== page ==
At the same time that credit quality problems were pushing up costs for large credit card banks, both interest and non-interest expenses as a percent of assets declined modestly, leading to a small reduction in overall expenses per dollar of assets. On the revenue side of the income statement, interest income as a percent of assets declined from the 1996 level, perhaps reflecting the availability of low introductory interest rates for new accounts and transferred balances. Offsetting much of the decline in interest income was an increase in income derived from non-interest sources such as fees and merchant discounts.

1. Net before-tax earnings as percentage of outstanding balances for large credit card banks (adjusted for credit card securitizations), 1986-19971
Year Earnings2 Year Earnings


  1. Credit card banks are defined as commercial banks that have assets greater than $200 million, have the bulk of their assets in loans to individuals (consumer lending), and have 90 percent of their consumer lending in credit cards and related plans. For credit card banks, outstanding balances are adjusted to include balances underlying credit card securities. Outstanding balances reflect an average of the four quarters for each year.
  2. Figures may differ from those presented in prior year reports as the result of revisions to the Reports of Condition and Income.
    Source: Reports of Condition and Income, 1986-1997, and data on securitizations.

General Discussion
Thousands of firms offer bank cards to consumers.6 Prior to the early 1990's, card issuers competed primarily by waiving annual fees and providing credit card program enhancements. Since then, however, interest-rate competition has played a much more prominent role. Many credit card issuers, including nearly all of the largest issuers, have lowered interest rates on many of their accounts below the 18 to 19 percent levels commonly maintained through most of the 1980s and early 1990s. Credit card interest rates in general have become more responsive to issuers' costs of funds in recent years as more issuers have tied their interest rates directly to one of several indices that move with market rates (currently, about 70 percent of card issuers tie their interest rates to a market index). Some issuers have segmented their cardholder bases according to risk characteristics, offering reduced rates to existing customers who have good payment records while maintaining relatively high rates for higher-risk, late-paying cardholders. Moreover, many issuers have attempted to gain or maintain market share by offering very low, temporary rates on balances rolled over from competing firms. Trends in credit card pricing are discussed in more detail below.

Over the past several years, competition has led to substantial shifts in market shares among the industry's largest firms. Most of the larger issuers have grown by acquiring credit card portfolios from smaller issuers or by merging with other firms. In addition, several of the more rapidly growing firms in recent years appear to have attracted market share by offering comparatively low- rate cards. Others have gained market share through co-branding and associated rebate strategies, typically combined with waivers of annual fees.7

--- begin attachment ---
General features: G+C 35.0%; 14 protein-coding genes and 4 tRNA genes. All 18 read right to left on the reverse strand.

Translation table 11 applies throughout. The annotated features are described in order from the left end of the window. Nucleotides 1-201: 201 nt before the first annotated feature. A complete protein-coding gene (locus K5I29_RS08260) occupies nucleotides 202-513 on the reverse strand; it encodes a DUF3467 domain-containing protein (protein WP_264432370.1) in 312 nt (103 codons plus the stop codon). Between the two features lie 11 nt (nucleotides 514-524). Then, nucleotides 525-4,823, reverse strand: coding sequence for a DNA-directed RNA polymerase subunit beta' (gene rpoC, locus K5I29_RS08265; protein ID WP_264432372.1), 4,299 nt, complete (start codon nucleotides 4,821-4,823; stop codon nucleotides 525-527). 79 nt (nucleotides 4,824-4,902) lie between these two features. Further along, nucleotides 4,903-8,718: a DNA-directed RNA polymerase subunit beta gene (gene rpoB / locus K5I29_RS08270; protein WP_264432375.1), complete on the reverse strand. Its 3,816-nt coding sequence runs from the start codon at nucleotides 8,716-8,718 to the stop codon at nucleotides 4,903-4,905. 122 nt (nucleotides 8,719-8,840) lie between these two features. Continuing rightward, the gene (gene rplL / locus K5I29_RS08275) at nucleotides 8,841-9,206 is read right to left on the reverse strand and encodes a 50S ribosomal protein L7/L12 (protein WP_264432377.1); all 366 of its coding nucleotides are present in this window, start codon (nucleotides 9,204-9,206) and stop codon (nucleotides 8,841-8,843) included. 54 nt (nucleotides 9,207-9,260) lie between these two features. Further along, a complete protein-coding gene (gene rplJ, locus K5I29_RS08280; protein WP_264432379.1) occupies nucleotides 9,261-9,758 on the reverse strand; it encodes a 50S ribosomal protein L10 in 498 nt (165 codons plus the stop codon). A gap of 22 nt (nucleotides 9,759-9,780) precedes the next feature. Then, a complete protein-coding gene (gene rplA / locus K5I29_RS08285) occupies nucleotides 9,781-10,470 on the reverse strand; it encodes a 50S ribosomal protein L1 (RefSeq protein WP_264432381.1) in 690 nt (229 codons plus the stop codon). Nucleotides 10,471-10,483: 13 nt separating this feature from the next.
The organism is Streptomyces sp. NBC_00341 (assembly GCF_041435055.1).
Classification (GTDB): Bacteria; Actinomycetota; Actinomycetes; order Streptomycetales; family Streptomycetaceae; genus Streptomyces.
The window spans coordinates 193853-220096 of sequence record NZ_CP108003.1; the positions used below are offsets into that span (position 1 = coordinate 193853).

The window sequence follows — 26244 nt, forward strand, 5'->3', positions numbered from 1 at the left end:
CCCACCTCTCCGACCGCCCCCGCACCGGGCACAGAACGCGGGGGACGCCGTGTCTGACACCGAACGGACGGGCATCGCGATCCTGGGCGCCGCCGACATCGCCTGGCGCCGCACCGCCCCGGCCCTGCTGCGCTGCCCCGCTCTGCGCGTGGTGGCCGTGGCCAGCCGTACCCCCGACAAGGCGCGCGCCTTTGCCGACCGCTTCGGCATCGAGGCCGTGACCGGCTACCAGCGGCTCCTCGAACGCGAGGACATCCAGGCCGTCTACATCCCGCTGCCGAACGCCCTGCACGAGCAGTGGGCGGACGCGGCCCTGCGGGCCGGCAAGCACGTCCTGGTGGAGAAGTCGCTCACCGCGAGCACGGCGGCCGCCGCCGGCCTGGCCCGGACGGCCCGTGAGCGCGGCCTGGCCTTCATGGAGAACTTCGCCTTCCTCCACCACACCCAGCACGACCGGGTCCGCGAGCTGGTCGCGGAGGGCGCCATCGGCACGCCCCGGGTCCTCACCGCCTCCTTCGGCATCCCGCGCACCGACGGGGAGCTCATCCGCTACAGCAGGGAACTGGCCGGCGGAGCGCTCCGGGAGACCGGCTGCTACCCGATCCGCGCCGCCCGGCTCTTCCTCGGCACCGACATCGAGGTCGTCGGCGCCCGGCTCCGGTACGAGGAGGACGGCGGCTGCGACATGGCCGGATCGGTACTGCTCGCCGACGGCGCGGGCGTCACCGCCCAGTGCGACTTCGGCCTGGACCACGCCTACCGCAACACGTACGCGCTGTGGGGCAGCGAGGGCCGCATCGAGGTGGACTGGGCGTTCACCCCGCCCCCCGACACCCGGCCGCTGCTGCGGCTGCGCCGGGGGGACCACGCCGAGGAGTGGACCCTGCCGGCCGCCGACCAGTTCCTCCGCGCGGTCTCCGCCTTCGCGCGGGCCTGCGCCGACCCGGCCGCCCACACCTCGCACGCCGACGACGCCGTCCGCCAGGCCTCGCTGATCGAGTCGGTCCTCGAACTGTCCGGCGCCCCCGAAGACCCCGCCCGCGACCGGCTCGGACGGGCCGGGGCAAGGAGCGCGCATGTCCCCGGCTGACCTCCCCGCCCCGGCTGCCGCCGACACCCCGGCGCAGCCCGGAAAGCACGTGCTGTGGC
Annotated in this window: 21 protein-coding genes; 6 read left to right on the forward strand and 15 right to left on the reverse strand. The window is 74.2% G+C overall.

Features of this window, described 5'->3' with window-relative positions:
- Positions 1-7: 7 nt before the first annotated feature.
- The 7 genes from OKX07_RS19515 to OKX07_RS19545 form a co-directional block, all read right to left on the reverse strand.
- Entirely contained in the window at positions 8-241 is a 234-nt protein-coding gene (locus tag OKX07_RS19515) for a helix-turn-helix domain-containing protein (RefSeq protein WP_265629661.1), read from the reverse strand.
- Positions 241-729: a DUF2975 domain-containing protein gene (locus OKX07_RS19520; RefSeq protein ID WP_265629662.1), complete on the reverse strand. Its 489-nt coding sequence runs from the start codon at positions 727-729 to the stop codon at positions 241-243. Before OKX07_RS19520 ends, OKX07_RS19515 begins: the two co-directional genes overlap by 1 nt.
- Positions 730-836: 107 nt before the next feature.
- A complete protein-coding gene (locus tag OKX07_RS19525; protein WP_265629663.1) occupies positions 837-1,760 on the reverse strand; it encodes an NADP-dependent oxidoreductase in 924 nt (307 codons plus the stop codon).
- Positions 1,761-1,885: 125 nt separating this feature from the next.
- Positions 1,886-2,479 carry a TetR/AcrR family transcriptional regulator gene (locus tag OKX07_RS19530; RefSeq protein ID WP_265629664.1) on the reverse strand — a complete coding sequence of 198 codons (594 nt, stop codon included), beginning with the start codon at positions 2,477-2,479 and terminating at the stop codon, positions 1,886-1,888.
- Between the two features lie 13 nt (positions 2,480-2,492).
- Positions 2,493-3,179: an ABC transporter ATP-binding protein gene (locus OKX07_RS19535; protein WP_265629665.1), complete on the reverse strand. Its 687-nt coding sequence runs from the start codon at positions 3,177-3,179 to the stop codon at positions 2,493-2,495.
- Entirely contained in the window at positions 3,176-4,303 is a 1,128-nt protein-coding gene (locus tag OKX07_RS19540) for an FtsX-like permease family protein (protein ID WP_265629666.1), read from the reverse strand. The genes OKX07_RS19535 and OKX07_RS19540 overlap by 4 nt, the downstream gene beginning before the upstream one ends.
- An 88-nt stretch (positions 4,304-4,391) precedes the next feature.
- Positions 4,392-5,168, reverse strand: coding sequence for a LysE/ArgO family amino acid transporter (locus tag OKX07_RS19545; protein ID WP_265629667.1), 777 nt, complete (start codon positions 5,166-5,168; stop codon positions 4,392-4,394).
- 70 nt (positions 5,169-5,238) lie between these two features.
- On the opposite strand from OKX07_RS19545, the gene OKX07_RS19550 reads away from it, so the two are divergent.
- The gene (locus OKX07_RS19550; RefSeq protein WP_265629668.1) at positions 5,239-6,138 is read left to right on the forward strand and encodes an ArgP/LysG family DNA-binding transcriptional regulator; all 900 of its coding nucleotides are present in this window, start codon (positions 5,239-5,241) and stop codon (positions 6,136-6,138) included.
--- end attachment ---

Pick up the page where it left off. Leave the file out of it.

Aggressive competition for new customers during 1997 was at least partly the cause of a 6 percent increase from 1996 in the number of VISA and MasterCards in circulation, to a total of 405.2 million. The number of credit cards per cardholder also increased slightly, rising to an estimated 4.1 credit cards per person, up from 3.9 in 1996.8 The large number of direct mail solicitations, up significantly from 1996 levels, demonstrates the continuing desire of card issuers to expand and retain their base of cardholders.9 In 1997, credit card issuers were particularly focused on promoting "platinum" cards to either retain or expand their business. Solicitations for these more upscale cards that include a wide variety of enhancements and high credit limits accounted for 40 percent of all direct mail solicitations in 1997, up from only 6 percent of all solicitations in 1996.

Aggressive marketing for new customers, as well as the segmentation of card holders into different risk classifications, has been facilitated by the growing use of credit scoring techniques. While credit card holding continued to grow from 1996 to 1997, the rate of growth has moderated, consistent with the view that the market is becoming relatively saturated.

Recent Trends in Credit Card Pricing

Aside from questions about the profitability of credit card operations, considerable attention has been focused on credit card pricing and how it has changed in recent years. Analysis of the trends in credit card pricing in this report focuses on credit card interest rates because they are the most important component of the pricing of credit card services. Credit card pricing, however, involves other elements, including annual fees, fees for cash advances, rebates, minimum finance charges, over-the-limit fees, and late payment charges.10 In addition, the length of the "interest- free" grace period, if any, can have an important influence on the amount of interest consumers pay when they borrow on their credit cards.